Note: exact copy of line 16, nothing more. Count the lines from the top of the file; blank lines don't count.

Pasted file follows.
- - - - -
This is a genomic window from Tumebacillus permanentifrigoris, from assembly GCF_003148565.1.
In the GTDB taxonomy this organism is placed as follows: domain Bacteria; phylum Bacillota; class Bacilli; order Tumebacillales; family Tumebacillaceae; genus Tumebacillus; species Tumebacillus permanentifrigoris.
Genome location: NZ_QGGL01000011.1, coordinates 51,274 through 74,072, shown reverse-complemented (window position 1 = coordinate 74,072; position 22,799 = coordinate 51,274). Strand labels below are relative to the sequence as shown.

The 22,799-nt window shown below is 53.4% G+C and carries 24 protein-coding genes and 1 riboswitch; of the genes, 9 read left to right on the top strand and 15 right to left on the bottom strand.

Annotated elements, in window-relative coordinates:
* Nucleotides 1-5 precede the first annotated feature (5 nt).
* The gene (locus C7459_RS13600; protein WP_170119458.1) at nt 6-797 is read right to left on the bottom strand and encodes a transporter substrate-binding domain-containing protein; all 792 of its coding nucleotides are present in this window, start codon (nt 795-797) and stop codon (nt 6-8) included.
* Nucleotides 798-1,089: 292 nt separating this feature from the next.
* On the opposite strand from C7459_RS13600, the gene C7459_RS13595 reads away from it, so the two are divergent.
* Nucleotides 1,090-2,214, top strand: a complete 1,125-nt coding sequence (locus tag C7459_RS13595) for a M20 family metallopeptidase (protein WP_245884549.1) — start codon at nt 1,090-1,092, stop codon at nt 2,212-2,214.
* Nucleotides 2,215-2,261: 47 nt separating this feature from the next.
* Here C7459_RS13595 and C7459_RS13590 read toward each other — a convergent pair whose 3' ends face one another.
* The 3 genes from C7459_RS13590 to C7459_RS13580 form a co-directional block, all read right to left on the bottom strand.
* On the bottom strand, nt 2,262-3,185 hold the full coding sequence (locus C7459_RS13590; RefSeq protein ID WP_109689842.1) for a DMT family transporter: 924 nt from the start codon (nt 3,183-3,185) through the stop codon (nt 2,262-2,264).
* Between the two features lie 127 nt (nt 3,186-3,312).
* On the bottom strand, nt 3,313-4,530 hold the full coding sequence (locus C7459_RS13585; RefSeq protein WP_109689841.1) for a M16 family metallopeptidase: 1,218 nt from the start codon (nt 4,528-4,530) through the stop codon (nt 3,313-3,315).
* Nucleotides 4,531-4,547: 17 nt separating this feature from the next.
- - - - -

* On the bottom strand, nt 3,313-4,530 hold the full coding sequence (locus C7459_RS13585; RefSeq protein WP_109689841.1) for a M16 family metallopeptidase: 1,218 nt from the start codon (nt 4,528-4,530) through the stop codon (nt 3,313-3,315).